Participants were given protective gear (waders and raincoats) and were exposed to three different rain intensities. Between different exposures, they were asked to provide their estimates of rain intensities in inches per hour or millimeters per hour. No personal risk data are reported here because the participants reported no personal risks associated with the given rain intensities. The order of intensities was randomized to control for possible order effects.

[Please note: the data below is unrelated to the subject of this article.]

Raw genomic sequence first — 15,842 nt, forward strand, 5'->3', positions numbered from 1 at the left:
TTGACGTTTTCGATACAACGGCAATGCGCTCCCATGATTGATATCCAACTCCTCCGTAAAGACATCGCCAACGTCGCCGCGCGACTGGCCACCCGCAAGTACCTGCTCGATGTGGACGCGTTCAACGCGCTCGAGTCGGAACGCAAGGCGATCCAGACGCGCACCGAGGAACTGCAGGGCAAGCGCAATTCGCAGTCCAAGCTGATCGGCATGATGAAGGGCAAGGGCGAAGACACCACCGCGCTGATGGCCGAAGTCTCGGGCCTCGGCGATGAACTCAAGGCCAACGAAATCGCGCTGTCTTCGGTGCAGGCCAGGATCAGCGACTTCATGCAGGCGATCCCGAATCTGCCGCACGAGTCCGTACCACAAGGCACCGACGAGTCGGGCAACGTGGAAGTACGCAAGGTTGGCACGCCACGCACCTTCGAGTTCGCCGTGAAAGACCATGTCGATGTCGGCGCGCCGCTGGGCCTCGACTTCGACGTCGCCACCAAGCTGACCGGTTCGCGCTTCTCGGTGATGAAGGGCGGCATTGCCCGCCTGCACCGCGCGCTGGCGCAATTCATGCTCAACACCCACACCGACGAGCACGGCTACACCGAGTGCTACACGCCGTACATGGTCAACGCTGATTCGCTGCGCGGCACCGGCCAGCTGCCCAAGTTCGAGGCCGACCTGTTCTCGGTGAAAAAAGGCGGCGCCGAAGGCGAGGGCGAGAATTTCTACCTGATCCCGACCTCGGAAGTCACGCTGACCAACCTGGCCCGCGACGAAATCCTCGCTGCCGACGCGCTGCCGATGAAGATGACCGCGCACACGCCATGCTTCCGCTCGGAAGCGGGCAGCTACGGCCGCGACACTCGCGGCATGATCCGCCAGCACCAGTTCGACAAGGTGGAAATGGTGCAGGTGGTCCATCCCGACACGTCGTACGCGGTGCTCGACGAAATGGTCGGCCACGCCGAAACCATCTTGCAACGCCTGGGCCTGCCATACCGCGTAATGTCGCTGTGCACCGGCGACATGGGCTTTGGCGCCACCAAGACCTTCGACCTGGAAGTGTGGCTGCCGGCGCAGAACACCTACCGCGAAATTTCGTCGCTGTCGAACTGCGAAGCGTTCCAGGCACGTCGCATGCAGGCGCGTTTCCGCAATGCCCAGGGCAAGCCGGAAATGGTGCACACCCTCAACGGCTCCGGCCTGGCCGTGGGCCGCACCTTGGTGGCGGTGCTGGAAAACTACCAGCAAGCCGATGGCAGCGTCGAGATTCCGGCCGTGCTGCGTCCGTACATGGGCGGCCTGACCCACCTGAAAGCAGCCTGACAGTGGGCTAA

5. Results and discussion

a. Wind-driven-rain experiments